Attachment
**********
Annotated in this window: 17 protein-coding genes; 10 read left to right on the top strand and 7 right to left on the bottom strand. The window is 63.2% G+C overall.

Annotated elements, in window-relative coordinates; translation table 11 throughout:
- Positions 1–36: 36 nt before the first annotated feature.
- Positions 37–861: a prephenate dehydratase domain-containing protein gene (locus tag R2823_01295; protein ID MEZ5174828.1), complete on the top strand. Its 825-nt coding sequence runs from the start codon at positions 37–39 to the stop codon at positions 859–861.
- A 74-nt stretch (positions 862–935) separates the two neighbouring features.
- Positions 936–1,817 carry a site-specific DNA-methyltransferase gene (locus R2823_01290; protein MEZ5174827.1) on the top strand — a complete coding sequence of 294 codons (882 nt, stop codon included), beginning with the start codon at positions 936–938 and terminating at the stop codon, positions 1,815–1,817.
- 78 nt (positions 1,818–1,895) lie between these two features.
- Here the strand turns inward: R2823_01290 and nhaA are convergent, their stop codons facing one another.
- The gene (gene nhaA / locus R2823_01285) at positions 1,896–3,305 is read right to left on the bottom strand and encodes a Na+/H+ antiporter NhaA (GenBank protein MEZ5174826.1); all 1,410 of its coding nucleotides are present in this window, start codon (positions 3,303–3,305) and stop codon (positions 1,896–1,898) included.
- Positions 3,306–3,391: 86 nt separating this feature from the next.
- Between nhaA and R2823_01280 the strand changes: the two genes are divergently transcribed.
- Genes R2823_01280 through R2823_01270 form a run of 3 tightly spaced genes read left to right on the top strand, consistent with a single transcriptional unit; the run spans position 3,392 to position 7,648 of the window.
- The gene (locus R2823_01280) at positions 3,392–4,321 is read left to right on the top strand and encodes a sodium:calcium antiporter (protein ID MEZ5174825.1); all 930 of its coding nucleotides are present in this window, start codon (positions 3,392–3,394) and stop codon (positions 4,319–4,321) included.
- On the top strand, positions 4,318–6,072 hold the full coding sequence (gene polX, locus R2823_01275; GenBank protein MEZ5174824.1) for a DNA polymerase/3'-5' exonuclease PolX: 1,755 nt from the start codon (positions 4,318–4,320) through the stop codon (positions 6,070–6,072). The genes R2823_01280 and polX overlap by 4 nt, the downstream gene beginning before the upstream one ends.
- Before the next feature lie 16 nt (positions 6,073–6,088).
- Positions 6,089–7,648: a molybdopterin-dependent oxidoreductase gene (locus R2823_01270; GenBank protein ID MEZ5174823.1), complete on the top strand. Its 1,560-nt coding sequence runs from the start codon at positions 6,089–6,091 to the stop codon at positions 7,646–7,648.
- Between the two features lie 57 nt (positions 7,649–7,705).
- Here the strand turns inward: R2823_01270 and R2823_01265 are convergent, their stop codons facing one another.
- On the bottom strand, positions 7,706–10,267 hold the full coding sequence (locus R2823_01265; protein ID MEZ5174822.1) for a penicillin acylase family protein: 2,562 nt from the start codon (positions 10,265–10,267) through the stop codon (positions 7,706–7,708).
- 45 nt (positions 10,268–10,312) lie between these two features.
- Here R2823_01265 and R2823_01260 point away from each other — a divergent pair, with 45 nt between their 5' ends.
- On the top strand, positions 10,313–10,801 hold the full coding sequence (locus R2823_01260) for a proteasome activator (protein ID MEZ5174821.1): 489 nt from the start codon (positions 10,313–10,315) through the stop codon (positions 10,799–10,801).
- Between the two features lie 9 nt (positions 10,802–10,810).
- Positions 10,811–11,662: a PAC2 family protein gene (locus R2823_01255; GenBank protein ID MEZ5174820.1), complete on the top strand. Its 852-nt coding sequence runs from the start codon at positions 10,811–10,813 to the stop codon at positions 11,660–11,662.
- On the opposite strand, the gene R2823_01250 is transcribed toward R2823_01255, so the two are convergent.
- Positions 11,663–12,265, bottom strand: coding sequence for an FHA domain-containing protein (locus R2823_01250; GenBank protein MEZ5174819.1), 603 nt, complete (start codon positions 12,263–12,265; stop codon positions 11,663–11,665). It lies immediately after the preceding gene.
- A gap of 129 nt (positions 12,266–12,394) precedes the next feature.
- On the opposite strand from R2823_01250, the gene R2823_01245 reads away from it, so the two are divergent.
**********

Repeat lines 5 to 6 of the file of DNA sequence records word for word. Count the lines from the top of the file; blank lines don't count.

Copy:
- A 74-nt stretch (positions 862–935) separates the two neighbouring features.
- Positions 936–1,817 carry a site-specific DNA-methyltransferase gene (locus R2823_01290; protein MEZ5174827.1) on the top strand — a complete coding sequence of 294 codons (882 nt, stop codon included), beginning with the start codon at positions 936–938 and terminating at the stop codon, positions 1,815–1,817.